The Boy Who Crashed To Earth
Judd Winick
Random House Children’s
SciFi/Graphic Novel


D.J. is just a regular kid, living in a regular town.  Nothing interesting ever happens to him.  His brothers and sisters (he’s right in the middle) all participate in sports and music and dancing and all kinds of things.  D.J. doesn’t.  He’s not good at anything except being friends with Gina.
One day, all of that changes when a boy crashes to Earth.  He knows his name is Hilo.  And that’s about it.  He can’t remember where he came from or why he crashed to Earth.  D.J. befriends him, feeds him, and promises to help him.  Hilo is kind of weird, but kind of really interesting, too.  After Hilo arrives, life gets really weird, but also really interesting.  After all, Hilo fell to Earth from somewhere else for a reason.  How could that not be interesting?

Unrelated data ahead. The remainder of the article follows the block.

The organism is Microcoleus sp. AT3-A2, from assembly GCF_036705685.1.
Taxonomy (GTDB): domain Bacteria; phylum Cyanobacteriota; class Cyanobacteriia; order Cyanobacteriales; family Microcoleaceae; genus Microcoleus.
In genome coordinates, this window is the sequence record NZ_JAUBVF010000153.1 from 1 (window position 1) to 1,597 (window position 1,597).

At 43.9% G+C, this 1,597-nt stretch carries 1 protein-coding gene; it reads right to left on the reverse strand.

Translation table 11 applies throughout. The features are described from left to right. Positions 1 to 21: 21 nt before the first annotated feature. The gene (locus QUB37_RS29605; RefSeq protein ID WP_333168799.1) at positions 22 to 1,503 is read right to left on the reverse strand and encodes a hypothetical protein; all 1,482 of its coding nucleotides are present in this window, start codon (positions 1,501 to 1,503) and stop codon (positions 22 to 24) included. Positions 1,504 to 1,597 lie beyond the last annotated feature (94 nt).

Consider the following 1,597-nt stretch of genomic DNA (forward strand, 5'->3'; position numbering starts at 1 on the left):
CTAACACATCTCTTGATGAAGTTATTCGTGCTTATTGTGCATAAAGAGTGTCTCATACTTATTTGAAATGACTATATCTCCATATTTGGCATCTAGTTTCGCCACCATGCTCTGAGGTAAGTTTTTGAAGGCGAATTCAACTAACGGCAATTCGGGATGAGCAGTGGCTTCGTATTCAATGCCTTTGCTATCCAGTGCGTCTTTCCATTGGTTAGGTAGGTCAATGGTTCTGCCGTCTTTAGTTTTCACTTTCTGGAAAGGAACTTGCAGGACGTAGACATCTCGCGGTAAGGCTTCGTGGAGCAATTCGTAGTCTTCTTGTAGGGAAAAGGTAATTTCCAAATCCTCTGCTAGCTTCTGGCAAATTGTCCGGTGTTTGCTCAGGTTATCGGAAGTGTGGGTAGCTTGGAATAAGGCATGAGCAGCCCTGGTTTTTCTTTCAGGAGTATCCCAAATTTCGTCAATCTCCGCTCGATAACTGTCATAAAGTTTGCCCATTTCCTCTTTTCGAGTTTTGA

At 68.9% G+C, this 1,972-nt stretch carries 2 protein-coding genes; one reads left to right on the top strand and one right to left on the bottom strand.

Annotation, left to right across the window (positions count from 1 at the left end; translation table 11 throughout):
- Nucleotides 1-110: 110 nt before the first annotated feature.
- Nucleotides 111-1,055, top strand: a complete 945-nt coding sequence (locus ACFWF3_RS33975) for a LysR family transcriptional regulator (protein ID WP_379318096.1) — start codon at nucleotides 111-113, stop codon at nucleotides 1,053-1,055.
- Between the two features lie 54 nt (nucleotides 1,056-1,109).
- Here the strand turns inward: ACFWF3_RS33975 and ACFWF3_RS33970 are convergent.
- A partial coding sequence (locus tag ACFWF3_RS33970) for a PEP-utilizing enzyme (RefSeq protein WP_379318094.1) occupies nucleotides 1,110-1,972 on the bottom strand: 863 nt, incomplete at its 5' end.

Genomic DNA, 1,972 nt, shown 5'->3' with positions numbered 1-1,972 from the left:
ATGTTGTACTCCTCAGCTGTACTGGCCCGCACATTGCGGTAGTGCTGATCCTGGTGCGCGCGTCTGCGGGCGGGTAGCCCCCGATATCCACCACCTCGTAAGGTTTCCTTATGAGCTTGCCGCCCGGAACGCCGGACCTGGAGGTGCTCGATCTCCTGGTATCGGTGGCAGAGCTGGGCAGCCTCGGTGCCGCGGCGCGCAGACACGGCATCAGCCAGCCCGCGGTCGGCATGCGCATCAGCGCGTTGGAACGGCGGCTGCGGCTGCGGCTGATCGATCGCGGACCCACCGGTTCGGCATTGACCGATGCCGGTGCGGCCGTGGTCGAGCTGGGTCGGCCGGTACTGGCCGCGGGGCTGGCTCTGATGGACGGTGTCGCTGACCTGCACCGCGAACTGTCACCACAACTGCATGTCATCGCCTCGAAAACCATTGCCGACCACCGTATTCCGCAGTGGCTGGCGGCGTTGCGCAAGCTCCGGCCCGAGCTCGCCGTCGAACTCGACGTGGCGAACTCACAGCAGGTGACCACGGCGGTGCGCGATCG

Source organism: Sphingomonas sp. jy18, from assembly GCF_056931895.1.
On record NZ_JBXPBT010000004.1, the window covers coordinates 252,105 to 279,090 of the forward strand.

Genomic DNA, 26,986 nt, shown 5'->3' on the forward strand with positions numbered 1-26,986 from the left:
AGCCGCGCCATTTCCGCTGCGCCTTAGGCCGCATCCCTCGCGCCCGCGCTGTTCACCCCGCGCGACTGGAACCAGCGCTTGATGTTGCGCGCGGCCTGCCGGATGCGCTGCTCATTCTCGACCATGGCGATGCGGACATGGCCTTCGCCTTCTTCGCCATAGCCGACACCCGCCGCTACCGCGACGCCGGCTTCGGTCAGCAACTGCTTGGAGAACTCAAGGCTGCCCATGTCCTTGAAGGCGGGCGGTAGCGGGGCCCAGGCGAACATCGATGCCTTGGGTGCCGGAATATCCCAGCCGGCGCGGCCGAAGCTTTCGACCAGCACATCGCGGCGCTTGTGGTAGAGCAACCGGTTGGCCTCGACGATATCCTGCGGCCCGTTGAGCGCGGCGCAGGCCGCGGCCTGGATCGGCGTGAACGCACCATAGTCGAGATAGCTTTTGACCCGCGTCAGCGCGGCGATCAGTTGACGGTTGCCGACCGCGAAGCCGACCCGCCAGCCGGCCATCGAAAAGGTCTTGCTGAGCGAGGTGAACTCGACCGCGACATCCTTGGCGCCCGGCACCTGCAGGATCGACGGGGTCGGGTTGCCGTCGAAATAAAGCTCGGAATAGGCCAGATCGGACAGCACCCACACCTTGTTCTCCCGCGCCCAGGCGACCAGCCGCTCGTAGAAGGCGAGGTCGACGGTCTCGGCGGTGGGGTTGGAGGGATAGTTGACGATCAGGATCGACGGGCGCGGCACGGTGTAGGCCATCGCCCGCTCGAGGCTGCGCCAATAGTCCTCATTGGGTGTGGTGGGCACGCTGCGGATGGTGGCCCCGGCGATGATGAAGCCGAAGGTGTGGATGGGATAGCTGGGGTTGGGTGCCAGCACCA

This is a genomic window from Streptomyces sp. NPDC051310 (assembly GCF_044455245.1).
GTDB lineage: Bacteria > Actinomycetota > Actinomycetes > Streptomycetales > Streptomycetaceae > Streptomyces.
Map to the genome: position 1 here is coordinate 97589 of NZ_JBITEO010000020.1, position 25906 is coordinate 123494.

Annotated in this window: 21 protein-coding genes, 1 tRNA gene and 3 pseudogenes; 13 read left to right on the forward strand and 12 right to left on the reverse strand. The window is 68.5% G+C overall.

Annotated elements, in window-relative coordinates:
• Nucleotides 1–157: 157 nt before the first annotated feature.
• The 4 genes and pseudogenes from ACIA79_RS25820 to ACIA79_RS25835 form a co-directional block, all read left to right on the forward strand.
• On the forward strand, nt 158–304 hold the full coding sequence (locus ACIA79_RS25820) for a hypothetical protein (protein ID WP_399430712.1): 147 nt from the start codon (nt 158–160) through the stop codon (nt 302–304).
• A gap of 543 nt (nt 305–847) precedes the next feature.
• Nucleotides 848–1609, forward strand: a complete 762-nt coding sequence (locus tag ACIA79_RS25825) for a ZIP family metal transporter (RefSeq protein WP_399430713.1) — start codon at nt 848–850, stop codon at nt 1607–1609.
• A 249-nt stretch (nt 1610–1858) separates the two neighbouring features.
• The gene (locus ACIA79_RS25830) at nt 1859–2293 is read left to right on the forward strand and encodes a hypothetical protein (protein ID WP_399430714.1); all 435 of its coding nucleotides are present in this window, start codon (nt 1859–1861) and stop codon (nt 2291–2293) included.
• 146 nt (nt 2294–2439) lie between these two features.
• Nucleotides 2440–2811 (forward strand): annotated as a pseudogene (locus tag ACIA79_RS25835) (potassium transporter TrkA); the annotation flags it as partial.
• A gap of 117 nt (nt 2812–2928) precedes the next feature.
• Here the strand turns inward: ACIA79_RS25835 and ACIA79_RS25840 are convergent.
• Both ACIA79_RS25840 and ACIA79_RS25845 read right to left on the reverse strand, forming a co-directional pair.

I admit that I am very far from the target audience of this graphic novel; still, I really enjoyed it.  I liked the friendship, the action, and of course, Hilo and his silver underpants.  (Edit to add: I passed this along to a boy in the correct demographic: both he and his mom liked it.)  Parents looking at this should know that there’s nothing objectionable here, no bad language, and any ‘violence’ is of the cartoon variety.  Bottom line is, your middle grade readers are going to love Hilo and D.J. and Gina This is the first in a series.  Clearly, there’s more to come.  Outstanding!


Fall 2015
ISBN# 978-0-385-38617-9-3  (hardcover)